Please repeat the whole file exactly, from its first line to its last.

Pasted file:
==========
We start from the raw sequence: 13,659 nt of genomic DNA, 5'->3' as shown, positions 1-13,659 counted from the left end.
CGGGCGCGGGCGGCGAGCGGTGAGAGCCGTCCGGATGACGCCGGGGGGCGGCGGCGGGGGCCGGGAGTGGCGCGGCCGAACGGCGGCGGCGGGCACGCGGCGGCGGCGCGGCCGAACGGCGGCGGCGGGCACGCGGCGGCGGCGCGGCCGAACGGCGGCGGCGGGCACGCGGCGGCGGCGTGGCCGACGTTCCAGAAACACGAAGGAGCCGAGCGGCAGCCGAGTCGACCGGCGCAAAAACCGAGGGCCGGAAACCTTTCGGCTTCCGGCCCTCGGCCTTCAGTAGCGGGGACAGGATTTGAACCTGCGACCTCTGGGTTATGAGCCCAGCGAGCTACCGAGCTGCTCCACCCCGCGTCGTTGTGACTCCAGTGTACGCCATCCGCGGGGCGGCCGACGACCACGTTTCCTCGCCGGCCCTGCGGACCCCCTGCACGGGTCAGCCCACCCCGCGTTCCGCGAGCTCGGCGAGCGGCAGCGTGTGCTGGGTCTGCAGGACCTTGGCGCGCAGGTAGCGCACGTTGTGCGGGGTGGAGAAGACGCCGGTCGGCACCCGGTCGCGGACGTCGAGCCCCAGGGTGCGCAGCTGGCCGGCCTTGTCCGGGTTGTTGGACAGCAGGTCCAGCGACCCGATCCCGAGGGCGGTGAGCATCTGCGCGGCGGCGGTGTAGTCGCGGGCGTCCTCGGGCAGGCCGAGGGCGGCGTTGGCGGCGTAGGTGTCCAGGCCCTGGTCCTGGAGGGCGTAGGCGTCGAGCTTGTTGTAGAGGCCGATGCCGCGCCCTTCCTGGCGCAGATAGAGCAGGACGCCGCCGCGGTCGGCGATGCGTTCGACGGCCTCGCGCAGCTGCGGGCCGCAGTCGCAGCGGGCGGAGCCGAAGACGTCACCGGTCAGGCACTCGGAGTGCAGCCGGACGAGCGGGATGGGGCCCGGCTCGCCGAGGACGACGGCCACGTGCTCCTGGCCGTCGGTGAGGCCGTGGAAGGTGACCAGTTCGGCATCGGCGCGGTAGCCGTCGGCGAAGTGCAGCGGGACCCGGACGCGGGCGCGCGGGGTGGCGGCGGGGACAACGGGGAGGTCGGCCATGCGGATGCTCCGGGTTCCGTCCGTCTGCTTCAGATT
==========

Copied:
We start from the raw sequence: 13,659 nt of genomic DNA, 5'->3' as shown, positions 1-13,659 counted from the left end.
CGGGCGCGGGCGGCGAGCGGTGAGAGCCGTCCGGATGACGCCGGGGGGCGGCGGCGGGGGCCGGGAGTGGCGCGGCCGAACGGCGGCGGCGGGCACGCGGCGGCGGCGCGGCCGAACGGCGGCGGCGGGCACGCGGCGGCGGCGCGGCCGAACGGCGGCGGCGGGCACGCGGCGGCGGCGTGGCCGACGTTCCAGAAACACGAAGGAGCCGAGCGGCAGCCGAGTCGACCGGCGCAAAAACCGAGGGCCGGAAACCTTTCGGCTTCCGGCCCTCGGCCTTCAGTAGCGGGGACAGGATTTGAACCTGCGACCTCTGGGTTATGAGCCCAGCGAGCTACCGAGCTGCTCCACCCCGCGTCGTTGTGACTCCAGTGTACGCCATCCGCGGGGCGGCCGACGACCACGTTTCCTCGCCGGCCCTGCGGACCCCCTGCACGGGTCAGCCCACCCCGCGTTCCGCGAGCTCGGCGAGCGGCAGCGTGTGCTGGGTCTGCAGGACCTTGGCGCGCAGGTAGCGCACGTTGTGCGGGGTGGAGAAGACGCCGGTCGGCACCCGGTCGCGGACGTCGAGCCCCAGGGTGCGCAGCTGGCCGGCCTTGTCCGGGTTGTTGGACAGCAGGTCCAGCGACCCGATCCCGAGGGCGGTGAGCATCTGCGCGGCGGCGGTGTAGTCGCGGGCGTCCTCGGGCAGGCCGAGGGCGGCGTTGGCGGCGTAGGTGTCCAGGCCCTGGTCCTGGAGGGCGTAGGCGTCGAGCTTGTTGTAGAGGCCGATGCCGCGCCCTTCCTGGCGCAGATAGAGCAGGACGCCGCCGCGGTCGGCGATGCGTTCGACGGCCTCGCGCAGCTGCGGGCCGCAGTCGCAGCGGGCGGAGCCGAAGACGTCACCGGTCAGGCACTCGGAGTGCAGCCGGACGAGCGGGATGGGGCCCGGCTCGCCGAGGACGACGGCCACGTGCTCCTGGCCGTCGGTGAGGCCGTGGAAGGTGACCAGTTCGGCATCGGCGCGGTAGCCGTCGGCGAAGTGCAGCGGGACCCGGACGCGGGCGCGCGGGGTGGCGGCGGGGACAACGGGGAGGTCGGCCATGCGGATGCTCCGGGTTCCGTCCGTCTGCTTCAGATT